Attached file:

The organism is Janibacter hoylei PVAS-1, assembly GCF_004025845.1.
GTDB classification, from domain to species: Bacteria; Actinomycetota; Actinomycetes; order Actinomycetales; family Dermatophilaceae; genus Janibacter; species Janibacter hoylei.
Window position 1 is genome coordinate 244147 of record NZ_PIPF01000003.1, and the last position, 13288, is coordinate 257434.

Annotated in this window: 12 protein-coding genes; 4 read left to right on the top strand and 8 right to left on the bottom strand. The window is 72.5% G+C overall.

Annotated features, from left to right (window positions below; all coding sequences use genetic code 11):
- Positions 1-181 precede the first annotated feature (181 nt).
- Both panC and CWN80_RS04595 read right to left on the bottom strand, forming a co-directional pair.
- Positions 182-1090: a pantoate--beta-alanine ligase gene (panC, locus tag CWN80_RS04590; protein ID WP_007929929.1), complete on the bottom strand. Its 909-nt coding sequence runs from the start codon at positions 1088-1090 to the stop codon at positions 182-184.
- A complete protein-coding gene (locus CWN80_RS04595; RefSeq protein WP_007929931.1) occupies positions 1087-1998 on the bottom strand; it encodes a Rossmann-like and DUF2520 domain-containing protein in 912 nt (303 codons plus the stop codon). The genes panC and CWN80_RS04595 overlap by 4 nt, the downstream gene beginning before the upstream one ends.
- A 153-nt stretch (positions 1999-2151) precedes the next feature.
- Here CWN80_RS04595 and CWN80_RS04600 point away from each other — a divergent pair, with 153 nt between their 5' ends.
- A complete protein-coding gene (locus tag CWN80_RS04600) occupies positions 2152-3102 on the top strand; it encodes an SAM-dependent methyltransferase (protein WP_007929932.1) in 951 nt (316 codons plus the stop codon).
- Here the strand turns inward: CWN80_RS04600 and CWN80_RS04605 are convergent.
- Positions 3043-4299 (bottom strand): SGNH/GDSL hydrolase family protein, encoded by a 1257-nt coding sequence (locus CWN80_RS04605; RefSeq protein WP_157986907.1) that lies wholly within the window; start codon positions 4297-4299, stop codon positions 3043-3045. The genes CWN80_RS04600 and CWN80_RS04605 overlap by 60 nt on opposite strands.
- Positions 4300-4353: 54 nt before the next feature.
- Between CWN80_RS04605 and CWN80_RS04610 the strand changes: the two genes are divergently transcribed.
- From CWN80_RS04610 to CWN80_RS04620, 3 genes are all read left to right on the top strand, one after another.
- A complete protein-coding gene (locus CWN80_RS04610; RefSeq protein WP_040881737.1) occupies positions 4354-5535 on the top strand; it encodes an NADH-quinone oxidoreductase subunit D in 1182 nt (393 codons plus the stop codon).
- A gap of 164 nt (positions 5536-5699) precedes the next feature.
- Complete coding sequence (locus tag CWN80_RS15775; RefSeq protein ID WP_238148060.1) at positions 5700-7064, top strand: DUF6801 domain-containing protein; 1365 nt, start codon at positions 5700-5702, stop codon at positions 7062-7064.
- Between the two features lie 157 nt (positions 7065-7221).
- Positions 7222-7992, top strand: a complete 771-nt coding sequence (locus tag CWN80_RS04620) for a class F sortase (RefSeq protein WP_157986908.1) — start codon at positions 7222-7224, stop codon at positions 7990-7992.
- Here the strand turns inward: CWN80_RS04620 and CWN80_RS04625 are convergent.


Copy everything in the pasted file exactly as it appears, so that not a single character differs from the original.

The organism is Janibacter hoylei PVAS-1, assembly GCF_004025845.1.
GTDB classification, from domain to species: Bacteria; Actinomycetota; Actinomycetes; order Actinomycetales; family Dermatophilaceae; genus Janibacter; species Janibacter hoylei.
Window position 1 is genome coordinate 244147 of record NZ_PIPF01000003.1, and the last position, 13288, is coordinate 257434.

Annotated in this window: 12 protein-coding genes; 4 read left to right on the top strand and 8 right to left on the bottom strand. The window is 72.5% G+C overall.

Annotated features, from left to right (window positions below; all coding sequences use genetic code 11):
- Positions 1-181 precede the first annotated feature (181 nt).
- Both panC and CWN80_RS04595 read right to left on the bottom strand, forming a co-directional pair.
- Positions 182-1090: a pantoate--beta-alanine ligase gene (panC, locus tag CWN80_RS04590; protein ID WP_007929929.1), complete on the bottom strand. Its 909-nt coding sequence runs from the start codon at positions 1088-1090 to the stop codon at positions 182-184.
- A complete protein-coding gene (locus CWN80_RS04595; RefSeq protein WP_007929931.1) occupies positions 1087-1998 on the bottom strand; it encodes a Rossmann-like and DUF2520 domain-containing protein in 912 nt (303 codons plus the stop codon). The genes panC and CWN80_RS04595 overlap by 4 nt, the downstream gene beginning before the upstream one ends.
- A 153-nt stretch (positions 1999-2151) precedes the next feature.
- Here CWN80_RS04595 and CWN80_RS04600 point away from each other — a divergent pair, with 153 nt between their 5' ends.
- A complete protein-coding gene (locus tag CWN80_RS04600) occupies positions 2152-3102 on the top strand; it encodes an SAM-dependent methyltransferase (protein WP_007929932.1) in 951 nt (316 codons plus the stop codon).
- Here the strand turns inward: CWN80_RS04600 and CWN80_RS04605 are convergent.
- Positions 3043-4299 (bottom strand): SGNH/GDSL hydrolase family protein, encoded by a 1257-nt coding sequence (locus CWN80_RS04605; RefSeq protein WP_157986907.1) that lies wholly within the window; start codon positions 4297-4299, stop codon positions 3043-3045. The genes CWN80_RS04600 and CWN80_RS04605 overlap by 60 nt on opposite strands.
- Positions 4300-4353: 54 nt before the next feature.
- Between CWN80_RS04605 and CWN80_RS04610 the strand changes: the two genes are divergently transcribed.
- From CWN80_RS04610 to CWN80_RS04620, 3 genes are all read left to right on the top strand, one after another.
- A complete protein-coding gene (locus CWN80_RS04610; RefSeq protein WP_040881737.1) occupies positions 4354-5535 on the top strand; it encodes an NADH-quinone oxidoreductase subunit D in 1182 nt (393 codons plus the stop codon).
- A gap of 164 nt (positions 5536-5699) precedes the next feature.
- Complete coding sequence (locus tag CWN80_RS15775; RefSeq protein ID WP_238148060.1) at positions 5700-7064, top strand: DUF6801 domain-containing protein; 1365 nt, start codon at positions 5700-5702, stop codon at positions 7062-7064.
- Between the two features lie 157 nt (positions 7065-7221).
- Positions 7222-7992, top strand: a complete 771-nt coding sequence (locus tag CWN80_RS04620) for a class F sortase (RefSeq protein WP_157986908.1) — start codon at positions 7222-7224, stop codon at positions 7990-7992.
- Here the strand turns inward: CWN80_RS04620 and CWN80_RS04625 are convergent.